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7 lessons I learned about money in 2019

7 lessons I learned about money in 2019, with Money Bites
What we learned about money in 365 days

Money Bite-Size Read:

  • The start of a new year allows you to set new goals for the year ahead.
  • By reflecting on our progress, we’re more likely to make effective goals.
  • Here’s 7 lessons I learned about money in 2019 so that we can build on this progress in 2020.

The Money Bites Take:

We share what we learned about money in 2019 to share our progress towards making more effective goals in 2020.

What did you learn about money this year?

The end of 2019 presents you with 365 days to make a difference with your money. Setting effective financial goals is more likely if you monitor your progress towards achieving them, including physically writing this down.

Taking time before the end of the year to record your progress pays dividends.

It gives you time and space to celebrate your money wins and what you achieved during the year. That can also include realisations or things you’ve learned about money that you’re going to take into the new year. What matters is that you take time to compare current you to past you and see how far you’ve come.

 

Here’s 7 lessons I learned about money in 2019:

 

1. I stopped throwing out clothes I no longer wear

Most of us buy more clothes than we know what to do with, which then end up in landfill. Instead, go through your clothes haul and see whether you can make money from your wardrobe. You can use the fabric, give your clothes to a friend who will wear them or sell them second-hand, but please don’t add them to a landfill pile.

 

2. I need a budget, not excuses

One of the biggest lessons I learned about money in 2019 was to ignore excuses. Some people believe that you don’t need a budget. That works for them and anyone who can afford not to know where their money goes each month. However, this year I worked out both how to budget and its power to show me where my money actually goes each month.

 

3. I’ll buy a house when I’m ready, not according to a life script

We have this weird societal expectation that to be an adult, you have to buy a house. If it’s important to you, then take steps to save for a house deposit. But don’t feel pressured into buying a house because you feel like you’re missing out. I chose not to buy a home in 2019 because the timing wasn’t right for me, and I’ll buy a home when I’m ready to make this investment.

 

4. I finally got comfortable with my super plan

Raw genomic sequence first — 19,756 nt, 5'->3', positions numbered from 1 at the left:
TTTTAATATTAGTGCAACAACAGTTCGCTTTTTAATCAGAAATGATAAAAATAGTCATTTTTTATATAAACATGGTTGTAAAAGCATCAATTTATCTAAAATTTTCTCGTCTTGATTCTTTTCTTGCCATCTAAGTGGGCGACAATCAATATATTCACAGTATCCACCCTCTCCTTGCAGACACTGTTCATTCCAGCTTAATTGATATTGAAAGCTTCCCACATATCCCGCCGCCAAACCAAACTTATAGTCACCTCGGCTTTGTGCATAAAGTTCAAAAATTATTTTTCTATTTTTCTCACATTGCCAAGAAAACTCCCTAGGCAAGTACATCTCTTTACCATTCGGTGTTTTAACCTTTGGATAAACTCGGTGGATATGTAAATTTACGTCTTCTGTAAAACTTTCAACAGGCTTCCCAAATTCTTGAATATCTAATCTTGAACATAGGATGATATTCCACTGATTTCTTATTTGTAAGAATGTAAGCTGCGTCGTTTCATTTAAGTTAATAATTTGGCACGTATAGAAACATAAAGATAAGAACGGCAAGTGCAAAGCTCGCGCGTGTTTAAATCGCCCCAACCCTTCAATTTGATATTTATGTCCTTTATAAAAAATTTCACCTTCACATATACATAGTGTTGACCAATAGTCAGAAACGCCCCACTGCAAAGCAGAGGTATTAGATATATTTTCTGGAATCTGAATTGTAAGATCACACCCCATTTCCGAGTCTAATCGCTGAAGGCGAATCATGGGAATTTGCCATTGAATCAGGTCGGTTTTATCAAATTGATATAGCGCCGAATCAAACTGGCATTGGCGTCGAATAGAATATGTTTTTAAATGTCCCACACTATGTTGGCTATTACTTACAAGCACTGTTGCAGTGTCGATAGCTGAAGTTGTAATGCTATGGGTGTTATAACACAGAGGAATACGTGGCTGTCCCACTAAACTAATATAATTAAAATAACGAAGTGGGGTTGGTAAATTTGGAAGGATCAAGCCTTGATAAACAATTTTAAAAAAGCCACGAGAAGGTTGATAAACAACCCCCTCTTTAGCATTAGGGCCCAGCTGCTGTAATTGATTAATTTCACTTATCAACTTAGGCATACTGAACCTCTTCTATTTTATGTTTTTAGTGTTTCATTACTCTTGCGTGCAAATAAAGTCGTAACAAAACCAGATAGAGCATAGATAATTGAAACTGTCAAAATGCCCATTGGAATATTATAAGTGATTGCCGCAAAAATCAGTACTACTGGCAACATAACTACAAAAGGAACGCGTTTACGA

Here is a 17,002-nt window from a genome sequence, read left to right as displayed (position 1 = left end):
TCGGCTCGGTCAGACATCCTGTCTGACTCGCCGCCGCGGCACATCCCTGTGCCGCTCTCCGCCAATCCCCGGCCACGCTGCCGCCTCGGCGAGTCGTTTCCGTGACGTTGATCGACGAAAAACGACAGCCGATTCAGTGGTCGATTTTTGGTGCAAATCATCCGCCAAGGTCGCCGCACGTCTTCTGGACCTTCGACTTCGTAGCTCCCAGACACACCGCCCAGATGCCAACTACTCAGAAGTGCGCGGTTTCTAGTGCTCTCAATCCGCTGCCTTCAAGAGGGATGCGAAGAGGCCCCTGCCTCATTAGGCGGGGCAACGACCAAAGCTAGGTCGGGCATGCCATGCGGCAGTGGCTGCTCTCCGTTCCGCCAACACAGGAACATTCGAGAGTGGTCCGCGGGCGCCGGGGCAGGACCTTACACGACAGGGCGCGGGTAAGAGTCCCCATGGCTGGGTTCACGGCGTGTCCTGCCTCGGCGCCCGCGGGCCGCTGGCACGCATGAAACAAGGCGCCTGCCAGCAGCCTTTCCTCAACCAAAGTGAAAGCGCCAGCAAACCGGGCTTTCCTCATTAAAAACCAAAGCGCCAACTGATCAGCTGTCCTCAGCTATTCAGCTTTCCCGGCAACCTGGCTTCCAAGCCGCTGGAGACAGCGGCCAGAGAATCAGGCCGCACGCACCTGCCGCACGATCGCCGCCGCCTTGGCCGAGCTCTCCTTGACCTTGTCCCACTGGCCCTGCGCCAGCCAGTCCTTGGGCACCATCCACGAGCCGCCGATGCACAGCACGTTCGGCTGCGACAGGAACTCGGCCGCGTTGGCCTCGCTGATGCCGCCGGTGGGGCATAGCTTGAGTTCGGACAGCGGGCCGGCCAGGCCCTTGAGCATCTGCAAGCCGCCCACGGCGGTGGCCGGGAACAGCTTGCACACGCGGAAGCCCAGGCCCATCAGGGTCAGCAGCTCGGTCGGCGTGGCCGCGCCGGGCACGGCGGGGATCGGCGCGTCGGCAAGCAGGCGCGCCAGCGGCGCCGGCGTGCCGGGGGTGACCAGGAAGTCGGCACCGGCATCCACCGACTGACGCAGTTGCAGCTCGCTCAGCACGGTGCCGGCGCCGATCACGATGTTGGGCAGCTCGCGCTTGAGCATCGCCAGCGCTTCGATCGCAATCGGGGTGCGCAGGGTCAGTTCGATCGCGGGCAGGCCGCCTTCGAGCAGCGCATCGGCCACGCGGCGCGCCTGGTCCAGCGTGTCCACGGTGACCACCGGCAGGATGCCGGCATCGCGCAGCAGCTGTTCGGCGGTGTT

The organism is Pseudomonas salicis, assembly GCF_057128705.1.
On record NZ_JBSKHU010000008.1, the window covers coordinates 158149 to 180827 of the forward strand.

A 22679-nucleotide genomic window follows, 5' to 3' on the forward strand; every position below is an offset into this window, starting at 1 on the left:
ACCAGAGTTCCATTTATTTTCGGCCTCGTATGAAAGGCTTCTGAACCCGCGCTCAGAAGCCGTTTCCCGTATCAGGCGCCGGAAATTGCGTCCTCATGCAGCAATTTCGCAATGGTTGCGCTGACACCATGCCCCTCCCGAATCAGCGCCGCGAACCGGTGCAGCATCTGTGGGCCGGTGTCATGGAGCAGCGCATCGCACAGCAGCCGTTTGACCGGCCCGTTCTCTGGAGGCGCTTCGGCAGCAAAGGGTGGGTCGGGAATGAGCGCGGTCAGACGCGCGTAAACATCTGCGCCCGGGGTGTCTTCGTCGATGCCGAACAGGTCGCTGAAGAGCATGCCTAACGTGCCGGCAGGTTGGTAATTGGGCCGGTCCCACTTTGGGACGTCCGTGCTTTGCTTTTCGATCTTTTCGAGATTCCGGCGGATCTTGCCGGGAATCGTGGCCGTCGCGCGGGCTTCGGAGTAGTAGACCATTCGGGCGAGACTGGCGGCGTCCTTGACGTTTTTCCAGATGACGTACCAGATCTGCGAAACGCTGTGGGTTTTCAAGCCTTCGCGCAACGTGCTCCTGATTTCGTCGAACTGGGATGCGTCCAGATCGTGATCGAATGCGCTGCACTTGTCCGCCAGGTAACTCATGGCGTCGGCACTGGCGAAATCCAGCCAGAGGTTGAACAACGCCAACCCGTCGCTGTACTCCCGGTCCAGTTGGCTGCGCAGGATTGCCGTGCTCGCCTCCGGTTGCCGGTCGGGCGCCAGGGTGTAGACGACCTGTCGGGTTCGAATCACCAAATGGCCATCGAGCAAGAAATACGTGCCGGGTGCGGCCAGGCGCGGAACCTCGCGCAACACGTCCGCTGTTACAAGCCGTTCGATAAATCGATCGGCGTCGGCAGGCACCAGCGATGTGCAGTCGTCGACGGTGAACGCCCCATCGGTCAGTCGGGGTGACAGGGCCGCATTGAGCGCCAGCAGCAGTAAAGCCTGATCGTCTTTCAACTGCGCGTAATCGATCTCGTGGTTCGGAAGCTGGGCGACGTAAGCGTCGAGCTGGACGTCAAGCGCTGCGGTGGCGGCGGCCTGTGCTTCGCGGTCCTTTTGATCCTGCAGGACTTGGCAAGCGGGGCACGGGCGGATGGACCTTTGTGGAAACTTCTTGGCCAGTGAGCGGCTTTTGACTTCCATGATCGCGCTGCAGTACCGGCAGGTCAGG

In Australia, whether you retire into acrylic or cashmere is determined by your retirement savings, which we refer to as super. However, most people don’t take an interest in it until they’re older. In 2019, I finally sat down to sort out my super and mapped out how much money I would have in retirement. This has made me worry less about super as I have a plan in place.

 

5. I need to take responsibility for my spending choices

When we look at the headlines, it can feel like we’re powerless to change things. In 2019, I looked at what was within my control and what actions I could take to make a difference. That included buying reusable products to contribute less plastic waste from my spending choices. I also looked at how I could start donating money regularly to causes I believed in, including giving my time.

 

6. I developed my financial fitness

I try to keep fit by exercising regularly but never thought about my financial fitness. This was the year that I started treating my finances with the same attitude I approach exercise. I took stock of where I was right now, and just as how one workout wouldn’t give me a 6 pack, I recognised that progressing my financial goals would require consistent progress and check-ins. I also needed not to compare myself to millionaires, just as I wouldn’t compare myself to a bodybuilder.

 

7. I kept talking about money and including more people in the conversation

Money is awkward to talk about, and at times I felt weird for wanting to talk about it. What paid off for me in 2019 was including more people in conversations about money. That included supporting my friends to talk to their partners about money as they started to combine money. I also established Money Bites in 2019 as a space for more young people to have these conversations without fear of judgement.

What did you learn about money this year?

By sharing what I learned about money, I want to use these reflections to set more effective goals in the new year. Take the time now to write down what you’ve learned so far, reflect on your progress and decide where you want to be financially a year from now.

Written by Kate Crowhurst

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